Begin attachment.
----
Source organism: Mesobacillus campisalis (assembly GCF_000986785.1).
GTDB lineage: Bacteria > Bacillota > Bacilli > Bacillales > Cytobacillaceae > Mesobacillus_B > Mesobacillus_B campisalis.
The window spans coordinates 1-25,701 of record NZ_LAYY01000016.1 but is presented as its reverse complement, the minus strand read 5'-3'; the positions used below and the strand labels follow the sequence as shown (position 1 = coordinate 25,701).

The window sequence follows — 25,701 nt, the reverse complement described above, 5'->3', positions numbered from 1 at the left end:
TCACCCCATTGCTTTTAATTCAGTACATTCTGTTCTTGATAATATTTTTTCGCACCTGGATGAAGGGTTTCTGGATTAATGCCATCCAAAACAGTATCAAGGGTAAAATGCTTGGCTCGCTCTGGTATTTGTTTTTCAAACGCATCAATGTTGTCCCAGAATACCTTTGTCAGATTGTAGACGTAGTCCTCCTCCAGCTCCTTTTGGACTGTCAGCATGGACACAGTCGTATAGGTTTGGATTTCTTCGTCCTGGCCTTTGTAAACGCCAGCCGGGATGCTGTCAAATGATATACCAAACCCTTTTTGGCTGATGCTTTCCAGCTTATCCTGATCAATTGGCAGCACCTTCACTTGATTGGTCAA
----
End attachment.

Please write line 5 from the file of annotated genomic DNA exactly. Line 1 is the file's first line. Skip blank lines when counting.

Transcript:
TCACCCCATTGCTTTTAATTCAGTACATTCTGTTCTTGATAATATTTTTTCGCACCTGGATGAAGGGTTTCTGGATTAATGCCATCCAAAACAGTATCAAGGGTAAAATGCTTGGCTCGCTCTGGTATTTGTTTTTCAAACGCATCAATGTTGTCCCAGAATACCTTTGTCAGATTGTAGACGTAGTCCTCCTCCAGCTCCTTTTGGACTGTCAGCATGGACACAGTCGTATAGGTTTGGATTTCTTCGTCCTGGCCTTTGTAAACGCCAGCCGGGATGCTGTCAAATGATATACCAAACCCTTTTTGGCTGATGCTTTCCAGCTTATCCTGATCAATTGGCAGCACCTTCACTTGATTGGTCAA